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Antidepressant Paroxetine Linked To Higher Rate Of Suicide Attempts In Adults

Date:
August 22, 2005
Source:
BioMed Central
Summary:
Adult patients taking the antidepressant drug paroxetine are at higher risk of attempting to commit suicide than those not taking medication. A new analysis, published in BMC Medicine, of previous clinical data on paroxetine use adds the antidepressant to the list of Selective Serotonin Reuptake Inhibitors (SSRIs) that have been shown to increase suicidal tendencies in adult patients with depression.
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Adult patients taking the antidepressant drug paroxetine are at higherrisk of attempting to commit suicide than those not taking medication.A new analysis, published in BMC Medicine, of previous clinical data onparoxetine use adds the antidepressant to the list of SelectiveSerotonin Reuptake Inhibitors (SSRIs) that have been shown to increasesuicidal tendencies in adult patients with depression.

Ivar Aursnes and colleagues from the University of Oslo, Norway,reanalysed data from 16 selected paroxetine trials. In the trials,patients diagnosed with depression had been randomly given eitherparoxetine or a placebo drug. Neither the participants nor theresearchers conducting the initial studies knew what the participantshad been given. Aursnes et al. did a new statistical analysis of theresults of these studies, to evaluate the incidence of suicide attemptsin both groups. In their analysis, they took into account the amount oftime the participants had been exposed to paroxetine. Their resultsshow that there were seven suicide attempts in the group on paroxetine,and only one among the patients on placebo.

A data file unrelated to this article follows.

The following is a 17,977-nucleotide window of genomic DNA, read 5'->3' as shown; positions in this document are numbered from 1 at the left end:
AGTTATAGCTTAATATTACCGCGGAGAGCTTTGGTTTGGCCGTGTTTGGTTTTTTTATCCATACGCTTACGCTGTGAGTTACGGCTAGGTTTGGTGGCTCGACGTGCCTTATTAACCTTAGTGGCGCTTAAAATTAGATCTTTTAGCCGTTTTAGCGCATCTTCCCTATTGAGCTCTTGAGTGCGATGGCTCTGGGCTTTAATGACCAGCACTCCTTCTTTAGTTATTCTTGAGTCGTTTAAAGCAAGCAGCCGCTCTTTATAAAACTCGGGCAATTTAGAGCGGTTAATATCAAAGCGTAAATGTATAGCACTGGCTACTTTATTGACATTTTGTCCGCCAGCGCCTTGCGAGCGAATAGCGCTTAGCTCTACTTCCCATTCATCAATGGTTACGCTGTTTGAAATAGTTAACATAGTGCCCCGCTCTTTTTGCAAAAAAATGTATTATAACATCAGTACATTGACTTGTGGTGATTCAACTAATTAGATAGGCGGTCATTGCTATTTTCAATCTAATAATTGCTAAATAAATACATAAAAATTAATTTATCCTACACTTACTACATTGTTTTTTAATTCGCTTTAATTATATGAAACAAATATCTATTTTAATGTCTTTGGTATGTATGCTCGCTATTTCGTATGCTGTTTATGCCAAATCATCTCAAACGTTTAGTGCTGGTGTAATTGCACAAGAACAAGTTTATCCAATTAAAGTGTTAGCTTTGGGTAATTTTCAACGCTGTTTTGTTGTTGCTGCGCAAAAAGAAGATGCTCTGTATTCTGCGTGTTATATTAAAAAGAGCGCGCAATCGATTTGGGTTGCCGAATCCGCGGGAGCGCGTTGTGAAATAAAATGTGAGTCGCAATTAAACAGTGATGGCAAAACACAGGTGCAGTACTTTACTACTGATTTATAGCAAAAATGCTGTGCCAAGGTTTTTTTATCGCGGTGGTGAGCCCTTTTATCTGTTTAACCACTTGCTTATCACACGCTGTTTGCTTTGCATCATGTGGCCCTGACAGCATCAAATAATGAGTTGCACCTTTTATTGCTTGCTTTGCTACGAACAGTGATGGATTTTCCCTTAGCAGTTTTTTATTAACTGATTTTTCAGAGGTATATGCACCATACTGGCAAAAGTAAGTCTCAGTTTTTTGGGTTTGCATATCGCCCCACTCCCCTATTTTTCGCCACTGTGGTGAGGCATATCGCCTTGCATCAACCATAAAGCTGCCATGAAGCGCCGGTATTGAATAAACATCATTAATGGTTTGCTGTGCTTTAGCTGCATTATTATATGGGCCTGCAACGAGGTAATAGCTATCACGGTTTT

Paroxetine has been shown to increase suicidal attempt ratesin children and teenagers, but previous studies have failed to reach aconclusion as regards the effects of the drug on suicide attempt ratesin adult patients. Gunnell et al., in the February 19th 2005 issue ofthe BMJ, warned doctors about an increased risk of suicidal behaviourin patients treated with SSRIs. Their conclusion was based on analysesof clinical data submitted by the pharmaceutical companies that produceSSRIs to the Medicine and Healthcare products Regulatory Agency. ButGunnell et al.'s study had not properly included data on paroxetine.

Aursnes et al. conclude that "the recommendation ofrestrictions in the use of paroxetine in children and adolescentsconveyed by regulatory agencies latelyshould include usage in adults". They confirm that all SSRIs increasesuicidal tendencies in depressed adults, "the data strongly suggestthat the use of SSRIs are connected with increased intensity per yearof suicidal attempts".

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Article:
Suicidal attempts in clinical trials with paroxetinerandomised against placebo
Ivar Aursnes, Ingunn Fride Tvete, Jorund Gaasemyr, Bent Natvig
BMC Medicine 2005, 3:14


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BioMed Central. "Antidepressant Paroxetine Linked To Higher Rate Of Suicide Attempts In Adults." ScienceDaily. ScienceDaily, 22 August 2005. <www.sciencedaily.com/releases/2005/08/050821225354.htm>.
BioMed Central. (2005, August 22). Antidepressant Paroxetine Linked To Higher Rate Of Suicide Attempts In Adults. ScienceDaily. Retrieved September 3, 2015 from www.sciencedaily.com/releases/2005/08/050821225354.htm
BioMed Central. "Antidepressant Paroxetine Linked To Higher Rate Of Suicide Attempts In Adults." ScienceDaily. www.sciencedaily.com/releases/2005/08/050821225354.htm (accessed September 3, 2015).

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